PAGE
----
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Embracing Digital: JPMorgan Chase Rethinks Delivery

A new approach to branches, a dynamic competitive environment and the implications of $2 billion in compliance-related investment were among the topics covered by CEO Jamie Dimon and his management team at the bank’s recent Investor Day.

Pride In The Franchises: Dimon

Still, chairman and CEO Jamie Dimon emphasized that JPMorgan Chase's business is strong and growing. "I'm so damn proud of this company," he declared during Investor Day. Referring to the bank's four business areas -- in addition to CCB, that's Corporate and Investment Bank (CIB), Commercial Banking and Asset Management -- he called them "four of the best franchises in the world." Dimon emphasized that the four businesses help each other and that he sees no reason to abandon the model, regardless of too-big-to-fail-related regulatory pressures or an undervalued stock price. "We have four wonderful franchises," he said. "You don't mess them up while you figure out what the new world will be." In fact, if market conditions change significantly JPMorgan Chase will be able to respond to them "from a position of strength," he said, pointing out "We earned $30 billion pretax -- we have these wonderful franchises."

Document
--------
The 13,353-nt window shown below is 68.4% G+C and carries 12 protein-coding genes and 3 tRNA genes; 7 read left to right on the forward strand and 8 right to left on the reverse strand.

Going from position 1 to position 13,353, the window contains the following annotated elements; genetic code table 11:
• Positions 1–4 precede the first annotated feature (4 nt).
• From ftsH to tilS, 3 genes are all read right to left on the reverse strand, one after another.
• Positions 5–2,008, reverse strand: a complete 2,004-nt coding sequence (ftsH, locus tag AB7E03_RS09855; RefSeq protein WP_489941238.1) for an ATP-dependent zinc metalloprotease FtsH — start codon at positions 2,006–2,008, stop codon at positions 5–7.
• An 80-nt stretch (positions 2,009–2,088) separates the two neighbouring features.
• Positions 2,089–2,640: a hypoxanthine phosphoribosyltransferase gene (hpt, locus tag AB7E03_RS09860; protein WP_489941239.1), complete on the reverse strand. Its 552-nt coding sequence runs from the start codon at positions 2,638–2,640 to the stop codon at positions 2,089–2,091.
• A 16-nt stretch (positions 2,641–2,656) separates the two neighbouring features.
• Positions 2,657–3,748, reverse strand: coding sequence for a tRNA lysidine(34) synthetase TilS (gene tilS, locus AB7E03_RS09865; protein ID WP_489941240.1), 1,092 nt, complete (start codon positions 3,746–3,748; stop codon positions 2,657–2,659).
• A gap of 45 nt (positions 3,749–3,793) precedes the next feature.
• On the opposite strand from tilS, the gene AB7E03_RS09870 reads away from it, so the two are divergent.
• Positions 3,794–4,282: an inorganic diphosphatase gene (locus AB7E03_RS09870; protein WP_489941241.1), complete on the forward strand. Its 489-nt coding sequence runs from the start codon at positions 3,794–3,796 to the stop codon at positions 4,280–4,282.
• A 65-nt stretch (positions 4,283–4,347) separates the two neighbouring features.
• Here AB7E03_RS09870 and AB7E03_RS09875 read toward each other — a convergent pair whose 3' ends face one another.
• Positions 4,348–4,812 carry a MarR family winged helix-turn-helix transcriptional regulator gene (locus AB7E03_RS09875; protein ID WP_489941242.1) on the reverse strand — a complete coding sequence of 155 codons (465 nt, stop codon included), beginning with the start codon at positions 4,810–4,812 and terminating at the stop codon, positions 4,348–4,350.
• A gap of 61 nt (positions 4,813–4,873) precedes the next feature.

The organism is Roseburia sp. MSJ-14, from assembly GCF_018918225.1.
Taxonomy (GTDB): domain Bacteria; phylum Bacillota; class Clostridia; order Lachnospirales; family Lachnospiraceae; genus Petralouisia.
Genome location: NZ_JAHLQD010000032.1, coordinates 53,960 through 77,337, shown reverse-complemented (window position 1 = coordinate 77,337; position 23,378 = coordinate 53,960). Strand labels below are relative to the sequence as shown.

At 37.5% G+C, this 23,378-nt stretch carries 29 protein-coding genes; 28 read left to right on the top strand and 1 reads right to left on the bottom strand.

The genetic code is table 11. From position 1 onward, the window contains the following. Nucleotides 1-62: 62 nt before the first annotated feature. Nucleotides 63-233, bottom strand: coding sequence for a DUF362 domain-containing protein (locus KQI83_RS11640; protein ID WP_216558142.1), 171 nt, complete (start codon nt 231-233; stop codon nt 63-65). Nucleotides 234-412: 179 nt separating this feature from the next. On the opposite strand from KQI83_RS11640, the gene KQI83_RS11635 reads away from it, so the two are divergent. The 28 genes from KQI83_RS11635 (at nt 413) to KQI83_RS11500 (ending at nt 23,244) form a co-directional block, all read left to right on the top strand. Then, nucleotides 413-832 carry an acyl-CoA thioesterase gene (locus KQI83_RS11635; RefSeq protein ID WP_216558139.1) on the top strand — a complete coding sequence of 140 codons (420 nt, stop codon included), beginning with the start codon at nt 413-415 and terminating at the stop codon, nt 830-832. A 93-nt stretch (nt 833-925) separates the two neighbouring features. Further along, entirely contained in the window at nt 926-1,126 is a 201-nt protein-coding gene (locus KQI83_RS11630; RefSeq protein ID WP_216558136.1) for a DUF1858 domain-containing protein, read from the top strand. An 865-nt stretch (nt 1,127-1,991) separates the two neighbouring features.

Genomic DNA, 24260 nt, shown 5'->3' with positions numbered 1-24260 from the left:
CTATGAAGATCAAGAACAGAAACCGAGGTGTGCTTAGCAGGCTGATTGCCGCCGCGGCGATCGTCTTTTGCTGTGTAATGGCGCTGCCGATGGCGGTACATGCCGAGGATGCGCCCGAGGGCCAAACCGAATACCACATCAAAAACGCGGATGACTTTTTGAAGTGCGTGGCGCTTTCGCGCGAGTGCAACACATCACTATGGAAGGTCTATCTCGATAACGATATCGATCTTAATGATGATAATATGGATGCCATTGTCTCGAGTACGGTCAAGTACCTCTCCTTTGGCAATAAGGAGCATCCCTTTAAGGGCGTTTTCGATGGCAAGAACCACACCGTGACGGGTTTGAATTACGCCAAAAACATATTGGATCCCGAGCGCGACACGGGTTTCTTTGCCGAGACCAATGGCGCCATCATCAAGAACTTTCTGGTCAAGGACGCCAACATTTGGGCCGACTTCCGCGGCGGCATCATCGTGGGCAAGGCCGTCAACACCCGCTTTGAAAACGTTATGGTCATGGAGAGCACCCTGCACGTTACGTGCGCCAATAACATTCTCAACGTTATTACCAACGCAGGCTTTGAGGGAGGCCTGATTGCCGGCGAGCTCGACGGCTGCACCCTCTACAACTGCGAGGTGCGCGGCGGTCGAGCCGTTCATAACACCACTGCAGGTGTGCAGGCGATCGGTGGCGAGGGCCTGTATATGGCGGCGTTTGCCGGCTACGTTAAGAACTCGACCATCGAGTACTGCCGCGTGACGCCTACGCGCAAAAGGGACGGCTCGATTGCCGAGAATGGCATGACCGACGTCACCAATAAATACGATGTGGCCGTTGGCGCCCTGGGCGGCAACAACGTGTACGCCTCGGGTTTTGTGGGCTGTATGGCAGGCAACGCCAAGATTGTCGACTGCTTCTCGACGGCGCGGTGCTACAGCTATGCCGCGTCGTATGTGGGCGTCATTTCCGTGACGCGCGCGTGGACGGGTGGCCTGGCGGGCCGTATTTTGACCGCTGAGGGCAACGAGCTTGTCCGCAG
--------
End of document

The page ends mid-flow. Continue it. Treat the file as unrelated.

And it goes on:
When asked during the Investor Day question/answer session whether he was concerned about the expenses related to the bank's growth strategy, Dimon responded: "Drive good revenues and there are good expenses." He also suggested that if recent improvements (though modest) in the global economy and lending market continue, "There will be an inflection point … the economy starts to grow, loans go up, payments go up, interest rates are going up … [We could be] the exact same company, and we are making $5 billion more, and we didn't do a damn thing. I think that may happen."

He did acknowledge the bank has experienced "pain in the mortgage business … it's been the most painful business ever. We've lost a tremendous sum of money." But Dimon emphasized, "We are here for the long gain," pointing out that JPMorgan Chase's mortgage business "has been cleaned up, it's down to 12 products. We're going to stay in it [and] build the best mortgage business. It'll be smaller."

Another unavoidable expense area is regulation and risk management, and the bank previously had reported it expects to spend some $2 billion this year to improve controls, systems and processes in areas such as anti-money laundering, customer onboarding and know-your-customer. During the Q&A Dimon had some reflections on these investments. "All these things will derisk the company," he said. "We will automate a lot of it." He described the investment as comprising "10,000 people, it's global, building new systems. It's part of how we drive more efficient operation … I'm hoping we've maxed out on those expenses, but the rules may change again. We have to deal with whatever the rules are."